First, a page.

Rich took a similar approach to the Senate hearing with James Comey by watching it on C-SPAN without added commentary or info other than the names of the speakers. Each of the subsequent stories in the New York Times, The Washington Post and Wall Street Journal and other outlets had slightly a different emphasis on certain points but were similar overall. Fox News instead focused on Comey’s leaking of his meeting notes and his past decisions in the Clinton investigation. But Comey’s forceful comments about ongoing Russian meddling in US elections didn’t get more play until days later. It wasn’t that one news organization was more accurate than the other. Rather, he could use those different reports to sort out facts and form further questions. “Bias” didn’t matter much because he could still form his own views on the testimony and the coverage. By the way, that’s part of the “Chase It Down” process we mentioned in Episode 27.
Try that some time when an important hearing or event takes place. Make your own notes on what you saw and heard and check it against what several news organizations reported. Get as much straight factual info as you can and still use the pros to get the news to you.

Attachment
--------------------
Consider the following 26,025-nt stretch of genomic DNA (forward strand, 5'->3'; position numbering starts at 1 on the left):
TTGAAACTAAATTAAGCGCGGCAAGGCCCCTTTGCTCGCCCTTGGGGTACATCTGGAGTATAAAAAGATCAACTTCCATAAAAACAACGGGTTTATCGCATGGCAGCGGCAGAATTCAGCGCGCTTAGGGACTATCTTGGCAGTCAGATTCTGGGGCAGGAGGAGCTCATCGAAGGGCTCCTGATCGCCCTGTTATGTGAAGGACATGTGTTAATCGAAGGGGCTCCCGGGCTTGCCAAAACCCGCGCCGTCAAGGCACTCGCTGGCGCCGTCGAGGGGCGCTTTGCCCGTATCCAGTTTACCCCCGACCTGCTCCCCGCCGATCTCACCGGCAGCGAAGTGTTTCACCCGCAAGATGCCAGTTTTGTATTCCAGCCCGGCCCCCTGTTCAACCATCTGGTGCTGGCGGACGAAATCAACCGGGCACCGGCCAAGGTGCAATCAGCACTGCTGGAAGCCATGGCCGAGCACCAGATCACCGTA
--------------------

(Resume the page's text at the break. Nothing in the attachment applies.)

The most important thing is not relying on any one news source. Check others and be sure to include sources that you may not look at often or at all. If you’re a New York Times reader check out The Wall Street Journal and Fox News. If you’re Fox News regular then check out the New York Times or Washington Post. Use the AP or Reuters for straight news coverage especially on breaking news.
Plenty of Verifiable Facts To Go Around
“Bias?” Sure. And so what? There’s no need to BYOF. Whether it’s sports or politics or anything else, there’s a lot of value in gathering as much factual information and opinion as you can and still think for yourself. You can and should still chase down the facts as well as you can. That includes using multiple sources including the ones you think are “biased.” You’ll learn more and have a better understanding of the news you consume.
You think some mainstream news organizations are “biased”? So what! Don’t “Bring Your Own Facts” by cherry-picking only the info you like. Ignore “bias” or set it aside. Go for accuracy, use multiple new sources to get the facts and still think for yourself.